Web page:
The Supreme Court has today overturned the Court of Appeal’s decision in the high profile Lloyd v Google case, which could have opened the floodgates for class actions for compensation for loss of control of personal data to be brought on behalf of very large numbers of individuals without identifying class members: Lloyd v Google LLC  UKSC 50.
In its unanimous judgment, the Supreme Court found that:
- A claim for damages for the unlawful processing of data under the Data Protection Act 1998 (“DPA 1998“) required proof of damage in the form of either material damage (such as financial loss) or mental distress. Such damage must be distinct from, and caused by, the unlawful processing. It could not be the unlawful processing itself.
- In any event, to determine the quantum of any damages, the court would need to consider the extent of the unlawful processing in the individual case, including for example the relevant time period and the quantity and nature of the data processed. Without evidence as to individual circumstances, it would be impossible to conclude that the damage was more than trivial, and therefore there would be no right to compensation.
From a data protection perspective, the judgment focussed largely on whether or not the “damage” referred to in section 13 of the DPA 1998 should be interpreted as extending beyond material damage (i.e. financial loss or physical or psychological injury) and distress, to also include “loss of control” over personal data. Although “loss of control” is not a term used in the DPA 1998, the claimant’s case was that an individual should be entitled to recover compensation under section 13 without proof of material damage or distress whenever a data controller fails to comply with any of the requirements of the Act in relation to any personal data of which that individual is the subject, provided only that the contravention is not trivial or de minimis. Any such contravention would involve “loss of control” of data for which compensation would be payable.
Turning to the words of section 13, the Supreme Court ruled that the words cannot reasonably be interpreted as giving an individual a right to compensation without proof of material damage or distress whenever a data controller commits a non-trivial breach of any requirement of the Act in relation to personal data of which that individual is the subject. The wording of section 13(1) draws a distinction between “damage” suffered by an individual and a “contravention” of a requirement of the Act by a data controller, and provides a right to compensation “for that damage” only if the “damage” occurs “by reason of” the contravention. The Supreme Court found that the wording was therefore inconsistent with an entitlement to compensation based solely on proof of the contravention (i.e. no compensation for loss of control without financial damage or distress).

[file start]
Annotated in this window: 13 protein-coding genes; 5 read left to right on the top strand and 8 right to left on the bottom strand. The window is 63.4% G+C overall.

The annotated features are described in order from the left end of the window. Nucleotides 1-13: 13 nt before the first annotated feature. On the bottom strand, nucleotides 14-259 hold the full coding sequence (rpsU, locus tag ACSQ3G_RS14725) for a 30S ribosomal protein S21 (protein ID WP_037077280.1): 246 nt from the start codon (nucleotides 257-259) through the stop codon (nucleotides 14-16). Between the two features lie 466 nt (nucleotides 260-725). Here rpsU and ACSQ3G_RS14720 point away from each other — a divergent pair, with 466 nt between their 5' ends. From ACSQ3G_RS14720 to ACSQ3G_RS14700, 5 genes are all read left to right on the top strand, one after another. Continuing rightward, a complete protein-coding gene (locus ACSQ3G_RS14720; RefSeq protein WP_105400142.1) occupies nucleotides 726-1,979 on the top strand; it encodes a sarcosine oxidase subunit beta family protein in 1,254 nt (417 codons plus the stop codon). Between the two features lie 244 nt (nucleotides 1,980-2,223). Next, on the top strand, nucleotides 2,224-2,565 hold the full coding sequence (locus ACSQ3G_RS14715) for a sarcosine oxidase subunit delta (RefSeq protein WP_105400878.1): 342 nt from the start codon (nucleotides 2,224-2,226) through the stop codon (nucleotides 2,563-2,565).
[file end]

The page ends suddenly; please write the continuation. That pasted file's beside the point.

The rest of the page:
The case was brought under the DPA 1998, rather than the GDPR which superseded it (and which has now been incorporated into UK law post-Brexit). Whilst there may be read across to the current UK GDPR regime, Lord Leggatt specifically stated that he was not considering the later legislation (i.e. the GDPR) and this could potentially leave the door open for future loss of control claims under that legislation. The compensation regime under the UK GDPR expressly refers to compensation being available in relation not only to material damages but also “non-material damages”. Further, the recitals specifically reference loss of control over personal data as an example of possible damage resulting from a personal data breach. As this language was not considered in the Supreme Court’s judgment, it could still be a battle ground for future claims.
For more details on the background to this watershed case and the Supreme Court ruling, including the detail on representative actions, please see our blog post available here.